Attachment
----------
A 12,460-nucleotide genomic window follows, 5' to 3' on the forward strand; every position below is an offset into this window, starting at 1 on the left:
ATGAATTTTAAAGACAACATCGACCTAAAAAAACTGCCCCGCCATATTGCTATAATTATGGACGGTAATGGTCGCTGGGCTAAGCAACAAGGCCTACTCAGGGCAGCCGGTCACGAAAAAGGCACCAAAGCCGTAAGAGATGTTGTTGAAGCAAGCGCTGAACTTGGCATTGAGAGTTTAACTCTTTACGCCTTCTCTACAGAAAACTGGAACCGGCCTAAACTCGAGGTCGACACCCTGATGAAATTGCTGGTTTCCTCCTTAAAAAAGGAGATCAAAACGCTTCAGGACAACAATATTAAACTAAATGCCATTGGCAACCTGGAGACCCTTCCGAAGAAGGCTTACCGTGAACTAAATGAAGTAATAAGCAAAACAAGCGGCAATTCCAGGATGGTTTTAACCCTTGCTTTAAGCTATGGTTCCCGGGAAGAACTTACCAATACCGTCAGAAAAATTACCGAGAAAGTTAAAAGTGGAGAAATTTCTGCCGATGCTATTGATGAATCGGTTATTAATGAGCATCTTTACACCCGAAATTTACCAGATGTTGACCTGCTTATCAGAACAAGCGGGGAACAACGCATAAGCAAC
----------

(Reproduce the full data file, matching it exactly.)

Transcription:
A 12,460-nucleotide genomic window follows, 5' to 3' on the forward strand; every position below is an offset into this window, starting at 1 on the left:
ATGAATTTTAAAGACAACATCGACCTAAAAAAACTGCCCCGCCATATTGCTATAATTATGGACGGTAATGGTCGCTGGGCTAAGCAACAAGGCCTACTCAGGGCAGCCGGTCACGAAAAAGGCACCAAAGCCGTAAGAGATGTTGTTGAAGCAAGCGCTGAACTTGGCATTGAGAGTTTAACTCTTTACGCCTTCTCTACAGAAAACTGGAACCGGCCTAAACTCGAGGTCGACACCCTGATGAAATTGCTGGTTTCCTCCTTAAAAAAGGAGATCAAAACGCTTCAGGACAACAATATTAAACTAAATGCCATTGGCAACCTGGAGACCCTTCCGAAGAAGGCTTACCGTGAACTAAATGAAGTAATAAGCAAAACAAGCGGCAATTCCAGGATGGTTTTAACCCTTGCTTTAAGCTATGGTTCCCGGGAAGAACTTACCAATACCGTCAGAAAAATTACCGAGAAAGTTAAAAGTGGAGAAATTTCTGCCGATGCTATTGATGAATCGGTTATTAATGAGCATCTTTACACCCGAAATTTACCAGATGTTGACCTGCTTATCAGAACAAGCGGGGAACAACGCATAAGCAAC